The features described herein relate generally to wireless communications, such as satellite communications.

BACKGROUND

Demand for telecommunication services is constantly increasing, as more and more users seek more and more convenience in accessing information. Cellular telephones and smartphones have allowed users to remain in contact with wired networks from distant locations. Mobile satellite receivers are also in use to provide similar connectivity via satellite. Different communication networks often require different transmission and reception equipment, and there remains an ever-present need for users to maximize the flexibility of the equipment that they use.

SUMMARY

The present application relates generally to offering an antenna system that can be configured to automatically switch between disparate types of wireless network communications.

In some embodiments, an antenna system may include a flat panel array mounted on a rotatable assembly, with control circuitry and motors to track satellites using one or more frequency bands. The system may be configured to automatically switch between the various bands based on user-defined parameters.

The various user defined parameters may include signal strength, geographic position, satellite look angle, bandwidth, time of day, cost of network, application or data type, etc.

Other details and features will also be described in the sections that follow. This summary is not intended to identify critical or essential features of the inventions claimed herein, but instead merely summarizes certain features and variations thereof.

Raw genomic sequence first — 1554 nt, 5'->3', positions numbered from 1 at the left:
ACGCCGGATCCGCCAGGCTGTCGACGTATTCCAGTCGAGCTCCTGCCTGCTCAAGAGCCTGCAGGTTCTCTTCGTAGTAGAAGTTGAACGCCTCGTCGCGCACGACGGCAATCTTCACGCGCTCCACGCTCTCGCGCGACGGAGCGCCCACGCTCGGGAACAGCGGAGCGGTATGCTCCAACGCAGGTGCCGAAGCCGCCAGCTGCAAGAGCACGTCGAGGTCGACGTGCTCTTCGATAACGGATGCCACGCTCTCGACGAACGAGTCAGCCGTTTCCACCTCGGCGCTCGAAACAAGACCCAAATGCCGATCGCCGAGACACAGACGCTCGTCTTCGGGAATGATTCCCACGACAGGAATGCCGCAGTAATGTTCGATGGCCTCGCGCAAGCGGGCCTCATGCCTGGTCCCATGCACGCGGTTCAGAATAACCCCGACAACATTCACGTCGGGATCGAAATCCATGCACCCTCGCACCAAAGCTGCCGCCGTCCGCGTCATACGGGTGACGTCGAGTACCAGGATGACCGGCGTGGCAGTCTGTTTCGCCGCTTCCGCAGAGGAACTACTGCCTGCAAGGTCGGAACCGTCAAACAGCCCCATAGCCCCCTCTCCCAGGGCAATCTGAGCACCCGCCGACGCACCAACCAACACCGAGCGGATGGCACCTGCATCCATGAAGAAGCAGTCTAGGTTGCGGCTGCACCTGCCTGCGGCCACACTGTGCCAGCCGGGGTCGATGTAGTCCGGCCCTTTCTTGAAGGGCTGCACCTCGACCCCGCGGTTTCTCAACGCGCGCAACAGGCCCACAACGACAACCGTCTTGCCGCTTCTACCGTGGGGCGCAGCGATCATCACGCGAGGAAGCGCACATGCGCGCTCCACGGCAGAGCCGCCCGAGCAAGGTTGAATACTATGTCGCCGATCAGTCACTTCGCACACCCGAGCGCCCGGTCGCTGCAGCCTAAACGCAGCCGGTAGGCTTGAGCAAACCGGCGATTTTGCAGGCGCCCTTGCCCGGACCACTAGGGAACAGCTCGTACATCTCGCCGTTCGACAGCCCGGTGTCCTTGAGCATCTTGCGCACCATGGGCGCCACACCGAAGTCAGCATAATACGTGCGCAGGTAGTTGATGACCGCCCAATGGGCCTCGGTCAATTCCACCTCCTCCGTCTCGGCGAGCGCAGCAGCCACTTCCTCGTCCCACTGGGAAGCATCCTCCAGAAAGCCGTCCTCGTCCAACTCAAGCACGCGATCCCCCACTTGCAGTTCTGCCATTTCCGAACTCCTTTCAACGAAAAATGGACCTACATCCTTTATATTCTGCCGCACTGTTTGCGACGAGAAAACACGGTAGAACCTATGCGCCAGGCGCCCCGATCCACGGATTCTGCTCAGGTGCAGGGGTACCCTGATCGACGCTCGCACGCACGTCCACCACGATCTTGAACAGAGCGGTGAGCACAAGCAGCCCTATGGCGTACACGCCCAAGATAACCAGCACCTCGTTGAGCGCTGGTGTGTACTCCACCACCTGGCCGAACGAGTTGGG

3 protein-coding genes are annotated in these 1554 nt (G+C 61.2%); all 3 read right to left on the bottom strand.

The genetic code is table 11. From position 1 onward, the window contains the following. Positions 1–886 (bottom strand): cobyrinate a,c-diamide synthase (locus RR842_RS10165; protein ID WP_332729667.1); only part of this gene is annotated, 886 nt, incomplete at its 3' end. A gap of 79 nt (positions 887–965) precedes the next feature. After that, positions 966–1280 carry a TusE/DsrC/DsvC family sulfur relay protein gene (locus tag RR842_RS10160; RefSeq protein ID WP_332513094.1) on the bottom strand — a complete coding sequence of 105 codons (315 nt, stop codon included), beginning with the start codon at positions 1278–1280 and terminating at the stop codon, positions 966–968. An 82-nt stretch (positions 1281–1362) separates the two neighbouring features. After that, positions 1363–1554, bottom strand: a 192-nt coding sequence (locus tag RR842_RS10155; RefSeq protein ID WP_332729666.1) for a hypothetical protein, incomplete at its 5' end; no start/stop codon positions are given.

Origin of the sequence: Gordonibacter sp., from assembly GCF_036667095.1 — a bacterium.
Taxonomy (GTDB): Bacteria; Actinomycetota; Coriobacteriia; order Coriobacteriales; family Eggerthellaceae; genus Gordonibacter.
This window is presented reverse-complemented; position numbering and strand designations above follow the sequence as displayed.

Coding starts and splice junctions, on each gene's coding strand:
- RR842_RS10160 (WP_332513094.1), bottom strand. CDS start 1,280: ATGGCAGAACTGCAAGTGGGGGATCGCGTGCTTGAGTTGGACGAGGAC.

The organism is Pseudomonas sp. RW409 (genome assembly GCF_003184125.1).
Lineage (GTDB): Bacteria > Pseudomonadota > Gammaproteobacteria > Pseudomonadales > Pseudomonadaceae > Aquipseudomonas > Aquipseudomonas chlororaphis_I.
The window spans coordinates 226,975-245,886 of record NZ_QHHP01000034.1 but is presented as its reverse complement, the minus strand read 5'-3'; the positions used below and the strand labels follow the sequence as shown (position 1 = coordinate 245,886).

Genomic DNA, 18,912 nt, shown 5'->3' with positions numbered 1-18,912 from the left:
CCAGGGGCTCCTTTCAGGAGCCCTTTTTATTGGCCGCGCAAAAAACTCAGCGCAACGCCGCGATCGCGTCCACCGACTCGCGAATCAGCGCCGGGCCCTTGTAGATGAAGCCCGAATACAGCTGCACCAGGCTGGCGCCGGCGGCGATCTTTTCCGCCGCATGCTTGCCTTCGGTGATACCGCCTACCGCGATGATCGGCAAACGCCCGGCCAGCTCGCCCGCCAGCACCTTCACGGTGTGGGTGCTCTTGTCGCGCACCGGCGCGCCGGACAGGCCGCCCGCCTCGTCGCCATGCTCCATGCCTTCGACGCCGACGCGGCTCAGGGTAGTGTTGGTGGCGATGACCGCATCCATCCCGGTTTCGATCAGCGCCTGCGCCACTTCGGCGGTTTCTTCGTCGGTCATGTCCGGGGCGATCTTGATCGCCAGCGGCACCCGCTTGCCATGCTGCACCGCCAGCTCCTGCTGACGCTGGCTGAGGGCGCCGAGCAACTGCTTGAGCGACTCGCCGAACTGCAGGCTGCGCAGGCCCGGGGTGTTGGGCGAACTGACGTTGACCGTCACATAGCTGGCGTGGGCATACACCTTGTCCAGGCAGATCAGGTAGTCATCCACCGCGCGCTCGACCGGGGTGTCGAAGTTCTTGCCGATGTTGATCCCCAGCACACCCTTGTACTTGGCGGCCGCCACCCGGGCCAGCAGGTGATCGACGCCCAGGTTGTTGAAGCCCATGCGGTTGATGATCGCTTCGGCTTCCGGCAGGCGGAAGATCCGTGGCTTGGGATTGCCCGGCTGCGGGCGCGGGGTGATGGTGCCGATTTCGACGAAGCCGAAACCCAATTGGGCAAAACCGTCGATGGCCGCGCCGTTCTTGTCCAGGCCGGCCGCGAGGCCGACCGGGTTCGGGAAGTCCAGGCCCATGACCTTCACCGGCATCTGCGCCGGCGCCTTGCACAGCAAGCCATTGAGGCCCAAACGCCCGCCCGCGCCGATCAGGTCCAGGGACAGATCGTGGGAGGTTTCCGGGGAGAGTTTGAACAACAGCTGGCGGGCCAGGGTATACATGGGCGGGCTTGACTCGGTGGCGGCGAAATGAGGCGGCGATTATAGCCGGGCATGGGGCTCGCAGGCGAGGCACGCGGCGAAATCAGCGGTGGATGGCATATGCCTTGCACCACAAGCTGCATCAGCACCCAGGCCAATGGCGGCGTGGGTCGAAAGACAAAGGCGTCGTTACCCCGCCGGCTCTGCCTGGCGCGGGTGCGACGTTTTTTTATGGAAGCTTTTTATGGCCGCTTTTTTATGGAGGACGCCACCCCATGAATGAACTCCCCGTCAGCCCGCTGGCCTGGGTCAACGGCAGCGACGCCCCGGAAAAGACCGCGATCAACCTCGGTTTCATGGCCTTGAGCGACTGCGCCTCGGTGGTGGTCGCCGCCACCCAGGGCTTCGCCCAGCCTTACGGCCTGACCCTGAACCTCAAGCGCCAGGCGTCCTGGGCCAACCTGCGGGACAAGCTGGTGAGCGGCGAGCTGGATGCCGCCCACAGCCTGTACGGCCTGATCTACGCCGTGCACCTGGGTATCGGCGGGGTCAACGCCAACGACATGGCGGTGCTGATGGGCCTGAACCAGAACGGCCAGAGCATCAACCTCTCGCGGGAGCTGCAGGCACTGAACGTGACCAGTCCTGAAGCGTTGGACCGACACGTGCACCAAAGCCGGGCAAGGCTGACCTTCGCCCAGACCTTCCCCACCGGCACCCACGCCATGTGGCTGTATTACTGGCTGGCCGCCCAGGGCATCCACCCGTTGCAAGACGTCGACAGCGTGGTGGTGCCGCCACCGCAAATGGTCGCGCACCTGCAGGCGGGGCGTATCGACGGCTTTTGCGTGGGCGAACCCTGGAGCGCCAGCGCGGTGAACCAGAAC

BRIEF DESCRIPTION OF THE DRAWINGS

Some features herein are illustrated by way of example, and not by way of limitation, in the figures of the accompanying drawings and in which like reference numerals refer to similar elements.

FIG. 1 illustrates an example radome-covered antenna assembly.

FIGS. 2 a & b illustrate the FIG. 1 example, with the radome removed.

FIGS. 3 a & b illustrate closer views of a flat panel array shown in FIGS. 2 a & b.

FIG. 4 illustrates a closer view of a rotatable assembly.

FIG. 5 illustrates a closer view of a block upconverter.

FIG. 6 is a block diagram illustrating components of an antenna assembly.

FIG. 7 is a block diagram illustrating tracking components of an antenna assembly.

FIG. 8 illustrates an example process for providing parameters and switching between bands of operation.

DETAILED DESCRIPTION

FIG. 1 illustrates an example physical configuration of a low-profile, low volume, switchable band antenna assembly suitable for two-way use for portable satellite communications on-the-move (e.g., mounted on a moving vehicle). Such an antenna can support various data rates, such as 64 kbps transmit and 2 Mbps receive.